I love auction games. They feature a game mechanic that can trace its roots all the way back to 500 B.C., when it was used for commerce among ancient societies. It’s a system that has stood the test of time, powering businesses such as eBay, Southerby’s, and Google. And as a result, most people already understand how auctions works and can easily grasp a game that uses bidding as a mechanic. Auction games are intuitive, great for new and experienced gamers alike, cut-throat, and deeply strategic. High Society is no exception. Let’s dive in!
Game Overview and How to Play
High Society is a small card-based auction game designed by the great Reiner Knizia (who also designed all of your other favorite auction games).
It was originally released in 1995 and was recently re-published by Osprey Games in 2018 with absolutely gorgeous new art by Medusa Dollmaker (Asuncion Macian Ruiz).
It takes 3-5 players and lasts about 20-minutes.
In High Society, you compete as wealthy socialites with the goal to live as lavishly as possible in order to impress their peers.
Players bid on status cards, some of which represent high-value luxury items like jewels or champagne, used to earn the envy of others. These have point values on them.
Hidden within the deck are three prestige cards that augment your status, as well as three detrimental disgrace cards.
The player with the greatest status at the end of the game wins, but beware the poorest player will be shunned and cast out, removed from the game and ineligible to win.
Everyone is dealt their colored money cards. The denominations are a bit odd, ranging from 1000 to 25,000 Francs.
Lower value money card increase by 1000 Francs but with 5,000, 7,000, 9,000, and 11,000 omitted from your hand. The higher value money cards, starting at 15,000 increase by 5,000 Francs each.
The denominations add to the hand management aspect of the game, which will make more sense as I explain more of how it works.
The sixteen status cards are shuffled, these include the ten luxury cards with point values on them, the three green-backgrounded prestige cards, and the three disgrace cards (one of which also has a green background). The player who shuffled this deck become the starting player.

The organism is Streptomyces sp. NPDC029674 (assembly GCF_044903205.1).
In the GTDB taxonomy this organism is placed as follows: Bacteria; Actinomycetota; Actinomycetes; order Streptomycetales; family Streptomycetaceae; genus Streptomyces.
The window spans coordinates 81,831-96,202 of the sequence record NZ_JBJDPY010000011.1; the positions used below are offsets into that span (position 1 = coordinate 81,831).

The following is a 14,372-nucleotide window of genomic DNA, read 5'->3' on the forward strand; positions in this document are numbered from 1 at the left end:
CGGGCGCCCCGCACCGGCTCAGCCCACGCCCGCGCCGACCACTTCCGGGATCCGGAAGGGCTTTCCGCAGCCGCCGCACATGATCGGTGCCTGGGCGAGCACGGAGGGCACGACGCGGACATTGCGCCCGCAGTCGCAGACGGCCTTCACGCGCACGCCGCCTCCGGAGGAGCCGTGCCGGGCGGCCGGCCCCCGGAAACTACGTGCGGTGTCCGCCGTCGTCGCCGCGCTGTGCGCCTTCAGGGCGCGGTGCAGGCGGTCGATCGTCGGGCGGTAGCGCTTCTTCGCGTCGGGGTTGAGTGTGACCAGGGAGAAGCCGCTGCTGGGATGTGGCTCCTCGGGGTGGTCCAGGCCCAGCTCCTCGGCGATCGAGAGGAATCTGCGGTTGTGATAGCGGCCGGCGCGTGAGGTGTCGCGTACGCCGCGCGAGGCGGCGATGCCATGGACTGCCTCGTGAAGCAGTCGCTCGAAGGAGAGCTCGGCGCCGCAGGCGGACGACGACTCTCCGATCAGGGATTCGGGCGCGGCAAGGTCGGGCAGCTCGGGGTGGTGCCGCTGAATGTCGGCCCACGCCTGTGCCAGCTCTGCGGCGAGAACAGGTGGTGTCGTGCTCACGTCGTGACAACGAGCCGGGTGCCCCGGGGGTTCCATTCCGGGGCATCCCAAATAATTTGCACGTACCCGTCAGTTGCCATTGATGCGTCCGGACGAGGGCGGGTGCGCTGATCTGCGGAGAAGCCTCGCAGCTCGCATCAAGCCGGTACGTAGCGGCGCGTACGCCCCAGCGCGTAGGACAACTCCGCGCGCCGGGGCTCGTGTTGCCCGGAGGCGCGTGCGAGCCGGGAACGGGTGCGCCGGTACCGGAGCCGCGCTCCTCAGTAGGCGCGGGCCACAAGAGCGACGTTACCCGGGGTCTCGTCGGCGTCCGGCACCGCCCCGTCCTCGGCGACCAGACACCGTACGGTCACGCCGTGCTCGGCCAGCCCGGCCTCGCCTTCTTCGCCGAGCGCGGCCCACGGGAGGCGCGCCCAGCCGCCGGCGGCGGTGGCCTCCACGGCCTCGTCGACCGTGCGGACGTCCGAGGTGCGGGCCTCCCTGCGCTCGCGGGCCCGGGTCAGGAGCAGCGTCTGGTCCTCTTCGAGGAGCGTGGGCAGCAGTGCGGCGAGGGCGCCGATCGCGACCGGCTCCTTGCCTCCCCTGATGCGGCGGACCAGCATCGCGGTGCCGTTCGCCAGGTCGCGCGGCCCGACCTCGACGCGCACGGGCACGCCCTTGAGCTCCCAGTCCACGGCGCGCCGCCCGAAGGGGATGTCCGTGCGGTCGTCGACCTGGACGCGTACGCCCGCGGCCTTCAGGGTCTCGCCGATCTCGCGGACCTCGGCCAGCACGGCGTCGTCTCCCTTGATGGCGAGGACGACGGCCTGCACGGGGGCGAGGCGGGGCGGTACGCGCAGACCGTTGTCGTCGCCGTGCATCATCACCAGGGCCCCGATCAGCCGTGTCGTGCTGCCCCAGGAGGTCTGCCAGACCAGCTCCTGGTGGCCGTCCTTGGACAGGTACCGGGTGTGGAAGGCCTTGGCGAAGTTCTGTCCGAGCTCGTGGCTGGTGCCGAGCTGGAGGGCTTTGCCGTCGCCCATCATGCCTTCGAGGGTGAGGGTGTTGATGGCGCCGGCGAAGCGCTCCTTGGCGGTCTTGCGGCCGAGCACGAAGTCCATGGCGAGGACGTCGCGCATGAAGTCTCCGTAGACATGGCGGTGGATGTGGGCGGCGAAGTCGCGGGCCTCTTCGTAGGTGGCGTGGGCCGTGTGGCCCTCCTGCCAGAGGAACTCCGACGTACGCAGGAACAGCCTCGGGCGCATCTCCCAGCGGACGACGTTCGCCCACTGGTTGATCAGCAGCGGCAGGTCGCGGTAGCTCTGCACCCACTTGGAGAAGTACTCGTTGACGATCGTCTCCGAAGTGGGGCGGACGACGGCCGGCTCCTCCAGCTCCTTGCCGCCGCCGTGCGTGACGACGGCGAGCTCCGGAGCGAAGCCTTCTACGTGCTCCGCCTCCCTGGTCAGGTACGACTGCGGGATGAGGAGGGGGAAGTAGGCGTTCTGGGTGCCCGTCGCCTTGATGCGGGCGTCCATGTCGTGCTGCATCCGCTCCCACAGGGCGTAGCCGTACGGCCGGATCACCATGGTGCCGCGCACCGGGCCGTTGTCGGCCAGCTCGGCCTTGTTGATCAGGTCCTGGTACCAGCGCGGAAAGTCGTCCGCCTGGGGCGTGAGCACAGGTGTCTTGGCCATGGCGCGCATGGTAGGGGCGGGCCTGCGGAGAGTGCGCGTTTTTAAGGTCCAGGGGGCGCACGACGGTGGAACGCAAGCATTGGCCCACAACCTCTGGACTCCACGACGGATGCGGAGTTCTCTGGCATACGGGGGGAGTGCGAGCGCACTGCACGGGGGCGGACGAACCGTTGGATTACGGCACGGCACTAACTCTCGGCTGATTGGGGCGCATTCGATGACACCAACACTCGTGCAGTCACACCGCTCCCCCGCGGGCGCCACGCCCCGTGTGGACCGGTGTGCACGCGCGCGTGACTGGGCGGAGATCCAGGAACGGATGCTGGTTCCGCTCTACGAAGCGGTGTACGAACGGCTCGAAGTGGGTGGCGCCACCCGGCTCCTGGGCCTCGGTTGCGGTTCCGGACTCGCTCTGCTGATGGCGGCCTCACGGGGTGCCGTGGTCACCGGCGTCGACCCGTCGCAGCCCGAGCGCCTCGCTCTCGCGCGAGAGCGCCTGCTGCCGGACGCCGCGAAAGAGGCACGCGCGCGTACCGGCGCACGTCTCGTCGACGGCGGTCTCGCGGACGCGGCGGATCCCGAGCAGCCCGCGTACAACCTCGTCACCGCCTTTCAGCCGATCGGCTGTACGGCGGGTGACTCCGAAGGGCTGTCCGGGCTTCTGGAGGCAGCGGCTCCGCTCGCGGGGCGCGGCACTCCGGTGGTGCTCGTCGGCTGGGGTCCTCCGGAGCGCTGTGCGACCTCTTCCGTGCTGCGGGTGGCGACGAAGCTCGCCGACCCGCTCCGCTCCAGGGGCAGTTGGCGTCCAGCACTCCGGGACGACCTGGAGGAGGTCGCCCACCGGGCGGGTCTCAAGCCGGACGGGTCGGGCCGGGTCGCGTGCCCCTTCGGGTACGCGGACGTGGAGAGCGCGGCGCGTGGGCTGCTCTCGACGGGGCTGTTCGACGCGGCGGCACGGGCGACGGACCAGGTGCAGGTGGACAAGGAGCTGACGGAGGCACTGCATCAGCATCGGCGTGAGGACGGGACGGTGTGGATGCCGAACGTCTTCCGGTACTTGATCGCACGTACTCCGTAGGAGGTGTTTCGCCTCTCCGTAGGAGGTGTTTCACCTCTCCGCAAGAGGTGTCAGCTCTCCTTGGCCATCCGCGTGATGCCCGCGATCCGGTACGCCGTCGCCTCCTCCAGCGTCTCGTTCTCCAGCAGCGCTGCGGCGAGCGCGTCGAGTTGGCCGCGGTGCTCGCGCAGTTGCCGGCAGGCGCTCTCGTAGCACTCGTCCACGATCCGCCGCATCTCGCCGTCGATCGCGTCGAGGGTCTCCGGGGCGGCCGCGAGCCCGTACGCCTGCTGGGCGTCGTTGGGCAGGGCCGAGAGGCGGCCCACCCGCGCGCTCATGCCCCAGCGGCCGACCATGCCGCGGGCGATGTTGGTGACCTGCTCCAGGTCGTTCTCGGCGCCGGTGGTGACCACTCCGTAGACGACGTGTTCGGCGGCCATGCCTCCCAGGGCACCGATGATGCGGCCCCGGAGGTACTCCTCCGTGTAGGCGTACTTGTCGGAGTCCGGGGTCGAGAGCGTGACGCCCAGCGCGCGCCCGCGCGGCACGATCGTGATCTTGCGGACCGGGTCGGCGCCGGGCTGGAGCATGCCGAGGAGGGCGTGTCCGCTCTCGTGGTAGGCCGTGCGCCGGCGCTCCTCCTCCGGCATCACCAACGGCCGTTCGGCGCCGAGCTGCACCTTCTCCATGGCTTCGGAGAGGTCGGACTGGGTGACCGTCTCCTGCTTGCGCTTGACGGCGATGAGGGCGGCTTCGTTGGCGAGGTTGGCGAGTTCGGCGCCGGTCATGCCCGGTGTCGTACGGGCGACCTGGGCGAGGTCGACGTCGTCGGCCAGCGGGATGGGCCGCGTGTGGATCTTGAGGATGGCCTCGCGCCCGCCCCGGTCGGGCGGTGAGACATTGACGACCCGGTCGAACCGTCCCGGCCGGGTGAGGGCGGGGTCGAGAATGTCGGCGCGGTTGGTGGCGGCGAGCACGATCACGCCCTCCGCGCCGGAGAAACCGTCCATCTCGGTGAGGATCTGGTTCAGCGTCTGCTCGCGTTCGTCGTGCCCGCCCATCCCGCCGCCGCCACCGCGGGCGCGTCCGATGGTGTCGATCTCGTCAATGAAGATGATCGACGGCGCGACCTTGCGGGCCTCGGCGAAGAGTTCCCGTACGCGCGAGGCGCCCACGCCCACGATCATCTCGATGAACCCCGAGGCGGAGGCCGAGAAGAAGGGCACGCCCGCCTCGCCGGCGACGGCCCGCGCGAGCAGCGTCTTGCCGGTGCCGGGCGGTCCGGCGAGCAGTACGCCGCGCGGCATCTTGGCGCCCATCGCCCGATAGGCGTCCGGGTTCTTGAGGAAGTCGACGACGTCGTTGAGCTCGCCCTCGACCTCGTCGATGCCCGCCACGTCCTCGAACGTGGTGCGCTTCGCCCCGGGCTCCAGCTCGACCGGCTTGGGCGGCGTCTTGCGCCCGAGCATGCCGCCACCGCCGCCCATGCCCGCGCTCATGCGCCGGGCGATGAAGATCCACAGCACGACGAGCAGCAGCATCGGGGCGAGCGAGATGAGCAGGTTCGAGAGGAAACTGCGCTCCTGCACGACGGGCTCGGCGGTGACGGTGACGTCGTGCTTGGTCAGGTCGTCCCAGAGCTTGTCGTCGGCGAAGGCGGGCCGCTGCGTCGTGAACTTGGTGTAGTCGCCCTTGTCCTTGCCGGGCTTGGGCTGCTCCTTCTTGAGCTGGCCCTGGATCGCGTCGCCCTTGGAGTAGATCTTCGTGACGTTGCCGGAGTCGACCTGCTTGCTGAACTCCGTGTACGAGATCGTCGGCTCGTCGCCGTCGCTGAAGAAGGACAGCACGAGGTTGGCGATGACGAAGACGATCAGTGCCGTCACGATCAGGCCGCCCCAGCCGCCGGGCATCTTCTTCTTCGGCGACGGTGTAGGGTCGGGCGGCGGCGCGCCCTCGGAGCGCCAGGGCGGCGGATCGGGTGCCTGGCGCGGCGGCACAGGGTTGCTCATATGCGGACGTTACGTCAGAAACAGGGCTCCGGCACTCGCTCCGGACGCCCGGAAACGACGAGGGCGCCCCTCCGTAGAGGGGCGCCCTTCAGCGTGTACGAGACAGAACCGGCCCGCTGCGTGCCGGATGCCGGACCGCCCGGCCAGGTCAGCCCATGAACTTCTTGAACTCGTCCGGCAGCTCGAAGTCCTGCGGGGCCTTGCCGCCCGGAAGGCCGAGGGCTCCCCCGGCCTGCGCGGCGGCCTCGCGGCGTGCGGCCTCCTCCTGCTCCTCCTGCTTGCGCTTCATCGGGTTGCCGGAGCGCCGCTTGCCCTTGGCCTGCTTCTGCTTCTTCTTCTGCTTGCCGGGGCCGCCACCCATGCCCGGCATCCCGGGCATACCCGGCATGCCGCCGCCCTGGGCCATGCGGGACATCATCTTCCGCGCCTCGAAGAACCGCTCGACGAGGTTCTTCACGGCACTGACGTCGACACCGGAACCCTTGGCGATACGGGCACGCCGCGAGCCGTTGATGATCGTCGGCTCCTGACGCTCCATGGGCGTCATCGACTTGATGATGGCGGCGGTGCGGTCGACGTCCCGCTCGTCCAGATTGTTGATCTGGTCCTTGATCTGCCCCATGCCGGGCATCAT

A card is drawn and revealed from top of the status card deck.
If the card is a luxury or prestige card the start player initiates the auction and players continue bidding clockwise by placing money cards in front them. You must always increase the bid and should announce the total monetary value.
This continue till all but one player has passed, with the remaining player winning that status card and discarding the money card(s) he has bid. Those who lost the auction may return the money cards they bid to their hand.
The player who won the auction becomes the starting player and draws the next status card from the deck.
Luxury cards are additive, increasing your overall status. As I mentioned there are ten of these cards, ranging from 1 to 10 without any duplicates. So if you’ve won the bid for a 2-point and 10-point luxury card, your status would be 12-points.
The three prestige cards on the other hand are multiplicative, but do not have a point value unto themselves.
Each prestige card doubles the point value of your other cards.
So if you have one luxury card values at 5-points and 2 prestige cards, your total points will be 20. If you have nothing but a prestige card left at the end of the game, you have no points.
If one of the three disgrace cards are drawn, you initiate an auction as you would for luxury or prestige card, except you are actually bidding to avoid taking it. And believe me, the disgrace cards are bad. You don’t want to take any of them!
And believe me, the disgrace cards are bad. You don’t want to take any of them!
Here’s what the disgrace cards do your status:
- The Faux Pas card forces the player to discard one of their point-valued luxury cards.
- The Passé card reduces your points by 5.
- The Scandale card cuts your end-game points in half.